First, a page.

Stigma and chronic pain

Chronic pain is a huge problem; not just because of its debilitating effects on those afflicted but also because of the associated stigma, writes Jeroen Lenaers.

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By Jeroen Lenaers

18 Mar 2020


In recent years, a great deal of work has been done on the serious issue of chronic pain and the societal impact that it has. Approximately 20 percent of the adult population in Europe is affected.

During the previous term, I had the honour of being vice-chair of the Brain, Mind and Pain interest group in the European Parliament.

It served as a platform to bring together various MEPs, stakeholders and, most importantly, patients themselves.


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This shared commitment resulted in concrete policy recommendations and amendments and the drafting of a Written Declaration, signed by colleagues from a variety of political groups.

It called upon the Commission to intensify its efforts to improve access to employment for those affected by neurological disorders and chronic pain conditions.

The European Pillar of Social Rights now specifically recognises that workers have the right to high level protection of their health and safety at work – crucial for workers with chronic pain.

“The debilitating symptoms and side effects of treatment can make it difficult to find and then remain in employment”

Let’s hope that our efforts result in more concrete Commission proposals. Creating awareness about this topic remains key for improving the situation of the many Europeans suffering from this condition.

We must ensure that policymakers and the public are aware of the consequences on work-life balance, on the way people are able to fulfil their jobs and the impact of this pain.

Those affected by neurological and chronic pain disorders face a ‘double disadvantage’ in terms of access to employment and education.

The debilitating symptoms and side effects of treatment can make it difficult to find and then remain in employment.

In addition, those successful in finding jobs need to contend both with their condition as well as the associated stigma and social biases. Pain also has a great economic impact on society.

The estimated direct and indirect healthcare costs in Member States for chronic pain disorders is 2-3 percent of GDP – more than €400bn annually.

I became aware of the disrupting effects of living with chronic pain in 2014, before I was elected to the European Parliament.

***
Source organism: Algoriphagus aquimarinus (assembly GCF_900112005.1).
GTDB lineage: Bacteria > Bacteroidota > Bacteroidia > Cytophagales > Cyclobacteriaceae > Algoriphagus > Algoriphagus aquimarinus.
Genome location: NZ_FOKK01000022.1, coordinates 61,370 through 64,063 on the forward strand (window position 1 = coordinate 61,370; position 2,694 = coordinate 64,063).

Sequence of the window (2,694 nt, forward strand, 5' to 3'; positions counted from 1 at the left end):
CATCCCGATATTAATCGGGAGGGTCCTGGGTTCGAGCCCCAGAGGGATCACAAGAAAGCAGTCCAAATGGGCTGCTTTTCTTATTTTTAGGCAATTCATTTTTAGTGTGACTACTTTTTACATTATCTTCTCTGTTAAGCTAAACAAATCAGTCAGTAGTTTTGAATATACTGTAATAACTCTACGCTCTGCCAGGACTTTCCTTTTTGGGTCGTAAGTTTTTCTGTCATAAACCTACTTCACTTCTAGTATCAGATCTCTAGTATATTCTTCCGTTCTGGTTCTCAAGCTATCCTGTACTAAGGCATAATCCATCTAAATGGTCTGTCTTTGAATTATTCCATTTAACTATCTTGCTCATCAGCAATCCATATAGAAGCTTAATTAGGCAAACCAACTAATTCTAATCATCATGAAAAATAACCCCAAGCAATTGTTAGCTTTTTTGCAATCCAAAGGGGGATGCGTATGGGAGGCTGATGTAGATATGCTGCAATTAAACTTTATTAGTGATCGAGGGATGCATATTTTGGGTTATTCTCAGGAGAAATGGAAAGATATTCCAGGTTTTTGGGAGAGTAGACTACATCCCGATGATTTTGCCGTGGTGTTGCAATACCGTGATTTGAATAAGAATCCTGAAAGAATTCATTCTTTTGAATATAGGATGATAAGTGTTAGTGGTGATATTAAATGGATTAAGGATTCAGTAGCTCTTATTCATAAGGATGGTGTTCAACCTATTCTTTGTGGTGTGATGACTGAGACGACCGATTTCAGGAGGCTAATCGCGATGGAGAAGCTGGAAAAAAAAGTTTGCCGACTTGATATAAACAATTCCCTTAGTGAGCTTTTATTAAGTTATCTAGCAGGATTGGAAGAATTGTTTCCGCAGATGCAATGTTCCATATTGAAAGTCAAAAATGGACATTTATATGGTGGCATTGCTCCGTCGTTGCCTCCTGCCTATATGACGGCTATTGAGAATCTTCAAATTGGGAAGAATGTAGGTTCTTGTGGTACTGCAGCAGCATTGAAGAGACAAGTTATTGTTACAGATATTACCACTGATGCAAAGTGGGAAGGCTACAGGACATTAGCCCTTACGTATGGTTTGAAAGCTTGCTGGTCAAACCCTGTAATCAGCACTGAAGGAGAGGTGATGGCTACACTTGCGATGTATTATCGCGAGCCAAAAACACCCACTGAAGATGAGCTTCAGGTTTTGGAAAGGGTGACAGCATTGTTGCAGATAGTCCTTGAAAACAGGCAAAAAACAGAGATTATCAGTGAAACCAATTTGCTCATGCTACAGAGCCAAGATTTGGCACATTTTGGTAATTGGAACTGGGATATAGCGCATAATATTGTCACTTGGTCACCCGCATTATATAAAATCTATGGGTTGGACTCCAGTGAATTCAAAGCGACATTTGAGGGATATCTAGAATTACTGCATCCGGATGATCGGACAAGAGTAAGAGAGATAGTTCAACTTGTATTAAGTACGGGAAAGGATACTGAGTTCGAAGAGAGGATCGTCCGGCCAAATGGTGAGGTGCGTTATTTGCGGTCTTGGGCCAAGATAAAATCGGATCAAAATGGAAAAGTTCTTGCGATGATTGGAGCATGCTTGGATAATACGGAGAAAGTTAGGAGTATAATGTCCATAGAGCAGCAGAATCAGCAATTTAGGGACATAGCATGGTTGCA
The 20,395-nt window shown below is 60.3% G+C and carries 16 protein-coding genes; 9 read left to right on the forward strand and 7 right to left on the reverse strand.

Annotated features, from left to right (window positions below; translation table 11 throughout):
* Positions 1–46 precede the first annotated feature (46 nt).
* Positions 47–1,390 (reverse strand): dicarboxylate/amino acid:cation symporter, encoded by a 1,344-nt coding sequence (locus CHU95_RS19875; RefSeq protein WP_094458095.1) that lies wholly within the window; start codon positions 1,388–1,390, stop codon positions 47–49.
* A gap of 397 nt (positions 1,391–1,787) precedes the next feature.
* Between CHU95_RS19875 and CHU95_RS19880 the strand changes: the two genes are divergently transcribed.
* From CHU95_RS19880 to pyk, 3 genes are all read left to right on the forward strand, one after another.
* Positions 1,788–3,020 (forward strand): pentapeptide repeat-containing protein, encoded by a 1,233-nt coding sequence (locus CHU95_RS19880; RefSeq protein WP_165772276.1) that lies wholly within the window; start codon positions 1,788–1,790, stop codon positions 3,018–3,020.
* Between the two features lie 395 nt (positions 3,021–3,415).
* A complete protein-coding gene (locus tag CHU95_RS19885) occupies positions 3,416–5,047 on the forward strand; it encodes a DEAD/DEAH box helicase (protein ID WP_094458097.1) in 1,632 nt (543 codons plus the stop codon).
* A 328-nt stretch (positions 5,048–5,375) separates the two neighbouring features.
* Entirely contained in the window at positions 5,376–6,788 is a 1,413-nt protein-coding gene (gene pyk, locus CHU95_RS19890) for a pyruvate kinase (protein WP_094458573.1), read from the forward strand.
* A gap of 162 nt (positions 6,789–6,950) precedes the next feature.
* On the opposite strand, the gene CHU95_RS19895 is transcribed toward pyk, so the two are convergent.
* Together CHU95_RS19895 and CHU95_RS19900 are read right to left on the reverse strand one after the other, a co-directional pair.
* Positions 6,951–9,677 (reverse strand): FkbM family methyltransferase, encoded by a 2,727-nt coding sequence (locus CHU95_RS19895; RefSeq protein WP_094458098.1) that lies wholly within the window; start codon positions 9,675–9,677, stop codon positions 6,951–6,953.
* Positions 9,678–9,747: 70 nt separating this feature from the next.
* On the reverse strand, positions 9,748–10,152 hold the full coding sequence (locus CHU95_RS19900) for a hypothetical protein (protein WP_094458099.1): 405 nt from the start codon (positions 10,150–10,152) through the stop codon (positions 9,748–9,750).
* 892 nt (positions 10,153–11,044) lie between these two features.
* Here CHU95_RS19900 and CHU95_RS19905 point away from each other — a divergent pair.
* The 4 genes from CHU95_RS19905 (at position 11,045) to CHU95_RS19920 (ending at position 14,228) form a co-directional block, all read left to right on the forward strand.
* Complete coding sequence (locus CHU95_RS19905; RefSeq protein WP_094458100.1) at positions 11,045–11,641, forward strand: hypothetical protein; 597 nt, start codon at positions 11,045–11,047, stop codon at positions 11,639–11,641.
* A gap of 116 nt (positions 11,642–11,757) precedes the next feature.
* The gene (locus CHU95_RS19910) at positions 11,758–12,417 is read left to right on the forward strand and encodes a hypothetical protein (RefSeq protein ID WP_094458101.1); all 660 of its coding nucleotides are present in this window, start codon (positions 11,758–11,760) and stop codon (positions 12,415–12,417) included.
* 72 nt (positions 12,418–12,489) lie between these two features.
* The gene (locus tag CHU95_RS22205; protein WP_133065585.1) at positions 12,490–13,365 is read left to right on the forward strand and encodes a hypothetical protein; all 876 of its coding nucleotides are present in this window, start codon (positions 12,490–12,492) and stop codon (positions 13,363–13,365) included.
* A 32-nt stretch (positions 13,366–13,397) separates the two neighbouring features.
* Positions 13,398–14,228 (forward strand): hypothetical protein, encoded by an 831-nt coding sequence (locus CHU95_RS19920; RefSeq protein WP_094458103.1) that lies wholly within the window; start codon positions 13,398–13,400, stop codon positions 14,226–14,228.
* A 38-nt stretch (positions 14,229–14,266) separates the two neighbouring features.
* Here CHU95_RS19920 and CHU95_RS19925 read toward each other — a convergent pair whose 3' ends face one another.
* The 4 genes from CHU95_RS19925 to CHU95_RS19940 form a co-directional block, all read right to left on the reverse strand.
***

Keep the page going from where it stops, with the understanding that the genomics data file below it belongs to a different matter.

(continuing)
Pain Alliance Europe set up an awareness campaign in the European Parliament by bringing a pain simulator box. People were asked to put their hands in the box for a minute in order to experience how chronic pain feels.

“The fight against the disruptive social effects of chronic pain starts with ourselves”

When I tried it, it gave me a burning sensation – clearly unpleasant but fortunately it only lasted a minute. However, for those suffering from chronic pain, it often lasts a lifetime.

The experience and the explanation and information from Pain Alliance Europe impressed me and I became more aware of the difficulties of dealing with day-to- day chronic pain.

It was also instrumental in my decision to join the Brain, Mind and Pain Interest group. During my work in Parliament’s Employment and Social Affairs committee, I also paid extra attention to the effects of European policy on people with chronic pain.

With the new parliamentary term already underway for more than half a year, I am glad to see that various interest groups like Pain Alliance Europe (PAE), the Societal Impact of Pain (SIP) Platform and others continue their important work.

Their work is vital in keeping the public and policymakers informed and reminding them of their important social and political responsibility vis-a-vis chronic pain patients.

However, much more work is required, particularly on stigma in the area of pain. Results from the PAE’s 2019 survey show how significant this problem is.

The 6069 responses from 28 European countries show the immense effect of stigma on chronic pain sufferers. For example, more than 64 percent of the respondents experienced daily stigmatising reactions or behaviour in their work environment.

Similar reactions are also reported from family and friends (more than 55 percent) and even within healthcare environments (more than 50 percent).

Furthermore, most respondents estimated their quality of life was only half of what they had before the onset of their chronic pain.

Additionally, one-third reported that they avoid social situations because of embarrassment. These results should make us feel more committed to move forward.

It is a challenging task to reduce stigma, because chronic pain is usually invisible to others and those with chronic pain are reluctant to disclose for fear of stigmatisation.

Part of the solution could be to make the societal impact of pain a priority in the health systems of all EU Member States.

This may be achieved by making chronic pain a vital part of the education of healthcare providers and others engaged in dealing with persons suffering from chronic pain.

Patients should also learn how to talk about their suffering with their family and friends to improve their understanding. Improved pain care policies could also improve cost-effectiveness - highly welcome given the immense economic impact.

Finally, I would like to emphasise that there is also a great responsibility for all Europeans to speak up whenever they hear negative comments about persons with chronic pain.

They should be helpful and show empathy; the fight against the disruptive social effects of chronic pain starts with ourselves.

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